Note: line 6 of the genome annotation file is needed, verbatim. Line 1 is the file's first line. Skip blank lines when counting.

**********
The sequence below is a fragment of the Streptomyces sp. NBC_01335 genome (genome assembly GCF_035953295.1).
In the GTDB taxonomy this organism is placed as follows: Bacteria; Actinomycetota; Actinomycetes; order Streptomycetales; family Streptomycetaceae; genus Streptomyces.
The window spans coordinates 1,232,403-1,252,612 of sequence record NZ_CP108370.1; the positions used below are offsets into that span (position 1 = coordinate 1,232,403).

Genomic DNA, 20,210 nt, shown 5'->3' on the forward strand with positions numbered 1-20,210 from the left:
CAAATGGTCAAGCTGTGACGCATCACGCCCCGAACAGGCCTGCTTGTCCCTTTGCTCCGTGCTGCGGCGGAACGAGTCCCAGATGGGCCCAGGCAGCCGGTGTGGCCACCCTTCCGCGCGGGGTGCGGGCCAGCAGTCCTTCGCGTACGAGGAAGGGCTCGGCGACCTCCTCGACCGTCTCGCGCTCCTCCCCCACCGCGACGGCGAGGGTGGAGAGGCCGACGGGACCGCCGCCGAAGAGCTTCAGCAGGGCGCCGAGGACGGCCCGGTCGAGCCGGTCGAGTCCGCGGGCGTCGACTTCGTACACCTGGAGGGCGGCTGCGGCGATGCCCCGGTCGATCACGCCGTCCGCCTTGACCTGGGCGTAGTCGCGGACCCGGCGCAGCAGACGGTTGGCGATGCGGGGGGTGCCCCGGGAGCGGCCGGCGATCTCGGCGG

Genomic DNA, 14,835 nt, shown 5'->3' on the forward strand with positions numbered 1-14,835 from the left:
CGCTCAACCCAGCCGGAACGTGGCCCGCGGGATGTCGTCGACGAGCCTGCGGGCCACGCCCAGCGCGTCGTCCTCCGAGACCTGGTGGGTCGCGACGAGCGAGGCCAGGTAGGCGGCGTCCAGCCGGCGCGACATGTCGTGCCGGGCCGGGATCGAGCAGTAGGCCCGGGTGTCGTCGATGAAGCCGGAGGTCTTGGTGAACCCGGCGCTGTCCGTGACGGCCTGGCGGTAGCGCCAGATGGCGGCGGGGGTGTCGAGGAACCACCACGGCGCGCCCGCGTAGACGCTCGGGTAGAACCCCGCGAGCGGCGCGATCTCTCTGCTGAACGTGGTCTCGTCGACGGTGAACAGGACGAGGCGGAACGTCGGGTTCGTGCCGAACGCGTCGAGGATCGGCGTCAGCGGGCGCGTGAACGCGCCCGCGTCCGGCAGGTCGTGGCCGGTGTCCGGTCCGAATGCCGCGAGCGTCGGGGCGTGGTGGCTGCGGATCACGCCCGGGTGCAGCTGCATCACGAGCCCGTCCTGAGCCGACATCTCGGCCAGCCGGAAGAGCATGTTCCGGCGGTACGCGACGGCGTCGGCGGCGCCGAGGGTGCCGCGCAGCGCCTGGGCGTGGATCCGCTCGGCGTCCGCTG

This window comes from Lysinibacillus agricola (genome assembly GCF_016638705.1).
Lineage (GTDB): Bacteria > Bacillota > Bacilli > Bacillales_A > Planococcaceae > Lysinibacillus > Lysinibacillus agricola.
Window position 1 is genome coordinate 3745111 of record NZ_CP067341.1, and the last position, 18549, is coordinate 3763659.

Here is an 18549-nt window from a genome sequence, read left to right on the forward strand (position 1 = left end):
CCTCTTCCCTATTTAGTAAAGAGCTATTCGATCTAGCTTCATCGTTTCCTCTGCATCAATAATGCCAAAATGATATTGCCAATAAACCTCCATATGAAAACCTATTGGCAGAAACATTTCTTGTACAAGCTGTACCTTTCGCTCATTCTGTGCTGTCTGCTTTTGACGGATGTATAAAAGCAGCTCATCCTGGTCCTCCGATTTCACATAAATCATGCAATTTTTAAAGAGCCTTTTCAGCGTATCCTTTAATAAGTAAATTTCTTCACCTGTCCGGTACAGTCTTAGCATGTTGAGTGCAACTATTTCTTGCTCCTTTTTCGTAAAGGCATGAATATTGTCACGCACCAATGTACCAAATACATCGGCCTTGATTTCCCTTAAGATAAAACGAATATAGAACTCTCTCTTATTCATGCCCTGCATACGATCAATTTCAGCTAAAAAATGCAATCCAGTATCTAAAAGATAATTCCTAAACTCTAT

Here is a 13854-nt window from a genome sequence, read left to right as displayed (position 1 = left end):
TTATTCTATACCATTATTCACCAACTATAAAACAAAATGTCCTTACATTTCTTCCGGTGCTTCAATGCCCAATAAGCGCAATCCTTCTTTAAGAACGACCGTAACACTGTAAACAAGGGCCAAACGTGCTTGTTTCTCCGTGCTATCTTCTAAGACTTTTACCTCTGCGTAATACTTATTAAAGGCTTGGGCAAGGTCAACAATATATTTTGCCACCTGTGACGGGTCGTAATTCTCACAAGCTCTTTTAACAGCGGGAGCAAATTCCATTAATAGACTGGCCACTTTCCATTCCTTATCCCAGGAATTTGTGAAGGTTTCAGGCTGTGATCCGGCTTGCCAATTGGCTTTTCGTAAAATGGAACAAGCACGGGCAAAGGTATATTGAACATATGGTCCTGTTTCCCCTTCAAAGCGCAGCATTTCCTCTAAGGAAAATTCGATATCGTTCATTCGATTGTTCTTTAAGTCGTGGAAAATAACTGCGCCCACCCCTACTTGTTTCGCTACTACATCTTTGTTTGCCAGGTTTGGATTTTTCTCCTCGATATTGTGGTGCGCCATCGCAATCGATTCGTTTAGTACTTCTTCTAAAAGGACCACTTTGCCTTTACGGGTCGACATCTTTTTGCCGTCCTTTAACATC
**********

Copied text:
Genomic DNA, 14,835 nt, shown 5'->3' on the forward strand with positions numbered 1-14,835 from the left: